Dr Robert Busch from the Department of Life Sciences has been awarded nearly £90,000 in funding to find out how vitamin D could protect against MS.
Posted: 22 March 2016
Dr Robert Busch and Mr Nakul Shah in the cell tissue culture lab at Roehampton
There are more than 100,000 people living with MS in the UK, a condition when the body’s immune system attacks the central nervous system due to a miscommunication between the cells. There is no known single cause, but there is research to show that a good supply of vitamin D from sunlight or our diet can lower the risk of developing MS.
Funded by the MS Society and the MS International Federation, Dr Busch’s two-year study with his postgraduate student, Mr Nakul Shah will investigate the influence that vitamin D has on the function of one particular genetic risk factor, called HLA-DR, which controls how cells in the immune system communicate with each other.
Dr Busch said “MS is such a devastating disease to the lives of the people affected and their families. This study will advance our understanding of how environmental and genetic factors contribute to the risk of developing MS and possibly to the clinical course of this illness. Clinical trials are underway to investigate whether vitamin D supplementation would help people with MS. It is vital that we understand how these factors interact.”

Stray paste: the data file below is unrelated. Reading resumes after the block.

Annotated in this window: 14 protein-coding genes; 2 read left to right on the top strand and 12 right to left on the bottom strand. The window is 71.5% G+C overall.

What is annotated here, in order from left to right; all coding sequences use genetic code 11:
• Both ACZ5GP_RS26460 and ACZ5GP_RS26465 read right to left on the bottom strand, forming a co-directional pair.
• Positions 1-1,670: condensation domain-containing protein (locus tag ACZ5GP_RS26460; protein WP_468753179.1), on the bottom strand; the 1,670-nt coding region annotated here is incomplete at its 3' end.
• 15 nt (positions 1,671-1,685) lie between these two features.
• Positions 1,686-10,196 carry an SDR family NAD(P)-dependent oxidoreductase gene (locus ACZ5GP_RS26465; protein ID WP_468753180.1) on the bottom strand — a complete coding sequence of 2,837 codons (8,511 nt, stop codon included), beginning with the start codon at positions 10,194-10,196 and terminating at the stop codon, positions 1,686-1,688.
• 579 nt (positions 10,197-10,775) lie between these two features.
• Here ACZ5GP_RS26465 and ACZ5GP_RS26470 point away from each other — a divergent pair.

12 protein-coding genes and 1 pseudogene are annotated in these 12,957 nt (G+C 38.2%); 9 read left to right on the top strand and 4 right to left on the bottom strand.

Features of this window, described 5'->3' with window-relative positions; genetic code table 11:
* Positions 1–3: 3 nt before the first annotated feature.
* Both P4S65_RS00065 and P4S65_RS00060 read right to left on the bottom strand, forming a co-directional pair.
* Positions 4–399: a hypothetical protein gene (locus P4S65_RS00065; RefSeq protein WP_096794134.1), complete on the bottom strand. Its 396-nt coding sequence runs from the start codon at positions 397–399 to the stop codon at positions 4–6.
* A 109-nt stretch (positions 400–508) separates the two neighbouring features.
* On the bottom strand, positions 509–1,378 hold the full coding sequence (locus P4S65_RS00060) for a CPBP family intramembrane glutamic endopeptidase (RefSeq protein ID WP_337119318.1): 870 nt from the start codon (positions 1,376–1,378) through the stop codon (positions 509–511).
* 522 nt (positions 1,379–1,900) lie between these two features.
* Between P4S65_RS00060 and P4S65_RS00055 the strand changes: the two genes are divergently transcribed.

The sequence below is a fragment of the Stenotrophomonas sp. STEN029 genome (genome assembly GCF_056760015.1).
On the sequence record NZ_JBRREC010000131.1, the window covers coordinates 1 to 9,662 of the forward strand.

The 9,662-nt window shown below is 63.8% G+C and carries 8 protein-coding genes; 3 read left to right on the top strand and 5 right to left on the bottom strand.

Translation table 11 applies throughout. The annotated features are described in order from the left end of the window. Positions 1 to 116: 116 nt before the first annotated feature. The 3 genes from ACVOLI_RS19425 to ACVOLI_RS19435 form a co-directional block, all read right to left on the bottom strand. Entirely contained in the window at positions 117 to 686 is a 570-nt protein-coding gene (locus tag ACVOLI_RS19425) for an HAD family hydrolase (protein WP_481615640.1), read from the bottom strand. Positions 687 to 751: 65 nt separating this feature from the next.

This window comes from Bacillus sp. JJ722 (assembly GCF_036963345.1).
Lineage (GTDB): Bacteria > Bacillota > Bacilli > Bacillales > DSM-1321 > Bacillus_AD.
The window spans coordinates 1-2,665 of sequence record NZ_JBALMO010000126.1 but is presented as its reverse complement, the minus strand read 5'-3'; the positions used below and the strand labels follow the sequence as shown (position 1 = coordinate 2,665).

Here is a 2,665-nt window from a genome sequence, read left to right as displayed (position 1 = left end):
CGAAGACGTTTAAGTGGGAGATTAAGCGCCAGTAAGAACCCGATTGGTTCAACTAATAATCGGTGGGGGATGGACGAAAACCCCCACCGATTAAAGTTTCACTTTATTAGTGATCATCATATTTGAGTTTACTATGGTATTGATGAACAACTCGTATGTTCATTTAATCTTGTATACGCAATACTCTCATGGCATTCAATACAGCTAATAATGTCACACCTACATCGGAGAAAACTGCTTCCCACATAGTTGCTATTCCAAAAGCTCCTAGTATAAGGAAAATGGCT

They will be working with a team of researchers including their co-investigator, Professor Jolanta Opacka-Juffry, Head of the Health Sciences Research Centre at Roehampton who will contribute neuroscience expertise, along with Dr Camilla Blain, a consultant neurologist at St George’s Hospital, London who specialises in MS, and with researchers at the Cambridge Centre for Proteomics.
Dr Sorrel Bickley, Head of Biomedical Research at the MS Society, said: “The link between vitamin D and multiple sclerosis is a crucial area of research. We’re really excited to be supporting a project that could increase our understanding of the complex mix of genetic and environmental factors involved in MS. Finding treatments that can slow, stop or reverse the worsening of disability is the number one research priority for the MS Society.”
The MS Society
supports those living with the condition through practical help, campaigning for better treatment and care and by playing a leading role in research. The MS International Federation
provides support for researchers from developing countries working in this field.
The Department of Life Sciences
at the University of Roehampton is dedicated to understanding and improving the living world through ground-breaking advances in scientific research.